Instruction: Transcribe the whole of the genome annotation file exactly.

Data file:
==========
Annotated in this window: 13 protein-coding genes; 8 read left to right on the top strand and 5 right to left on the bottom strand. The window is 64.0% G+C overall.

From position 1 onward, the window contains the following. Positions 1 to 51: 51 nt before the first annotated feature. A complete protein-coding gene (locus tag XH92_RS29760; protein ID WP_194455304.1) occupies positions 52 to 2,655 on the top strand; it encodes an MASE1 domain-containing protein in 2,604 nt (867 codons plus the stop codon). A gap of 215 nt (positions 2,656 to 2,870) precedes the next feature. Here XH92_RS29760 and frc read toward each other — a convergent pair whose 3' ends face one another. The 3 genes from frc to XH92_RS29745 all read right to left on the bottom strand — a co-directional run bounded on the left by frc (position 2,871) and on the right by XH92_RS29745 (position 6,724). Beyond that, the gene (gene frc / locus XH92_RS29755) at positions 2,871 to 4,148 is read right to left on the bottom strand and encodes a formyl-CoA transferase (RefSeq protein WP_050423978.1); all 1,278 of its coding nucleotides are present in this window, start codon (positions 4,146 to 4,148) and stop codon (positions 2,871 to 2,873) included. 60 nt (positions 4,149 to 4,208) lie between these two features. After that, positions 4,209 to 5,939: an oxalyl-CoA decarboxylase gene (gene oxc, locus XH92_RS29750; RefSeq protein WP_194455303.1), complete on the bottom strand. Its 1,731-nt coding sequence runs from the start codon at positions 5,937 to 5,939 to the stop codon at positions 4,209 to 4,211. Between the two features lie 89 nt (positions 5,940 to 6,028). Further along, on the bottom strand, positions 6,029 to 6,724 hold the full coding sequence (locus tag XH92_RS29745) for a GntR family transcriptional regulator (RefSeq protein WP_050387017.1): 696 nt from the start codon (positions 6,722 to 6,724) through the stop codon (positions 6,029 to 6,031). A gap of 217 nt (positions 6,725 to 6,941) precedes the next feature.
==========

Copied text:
Annotated in this window: 13 protein-coding genes; 8 read left to right on the top strand and 5 right to left on the bottom strand. The window is 64.0% G+C overall.

From position 1 onward, the window contains the following. Positions 1 to 51: 51 nt before the first annotated feature. A complete protein-coding gene (locus tag XH92_RS29760; protein ID WP_194455304.1) occupies positions 52 to 2,655 on the top strand; it encodes an MASE1 domain-containing protein in 2,604 nt (867 codons plus the stop codon). A gap of 215 nt (positions 2,656 to 2,870) precedes the next feature. Here XH92_RS29760 and frc read toward each other — a convergent pair whose 3' ends face one another. The 3 genes from frc to XH92_RS29745 all read right to left on the bottom strand — a co-directional run bounded on the left by frc (position 2,871) and on the right by XH92_RS29745 (position 6,724). Beyond that, the gene (gene frc / locus XH92_RS29755) at positions 2,871 to 4,148 is read right to left on the bottom strand and encodes a formyl-CoA transferase (RefSeq protein WP_050423978.1); all 1,278 of its coding nucleotides are present in this window, start codon (positions 4,146 to 4,148) and stop codon (positions 2,871 to 2,873) included. 60 nt (positions 4,149 to 4,208) lie between these two features. After that, positions 4,209 to 5,939: an oxalyl-CoA decarboxylase gene (gene oxc, locus XH92_RS29750; RefSeq protein WP_194455303.1), complete on the bottom strand. Its 1,731-nt coding sequence runs from the start codon at positions 5,937 to 5,939 to the stop codon at positions 4,209 to 4,211. Between the two features lie 89 nt (positions 5,940 to 6,028). Further along, on the bottom strand, positions 6,029 to 6,724 hold the full coding sequence (locus tag XH92_RS29745) for a GntR family transcriptional regulator (RefSeq protein WP_050387017.1): 696 nt from the start codon (positions 6,722 to 6,724) through the stop codon (positions 6,029 to 6,031). A gap of 217 nt (positions 6,725 to 6,941) precedes the next feature.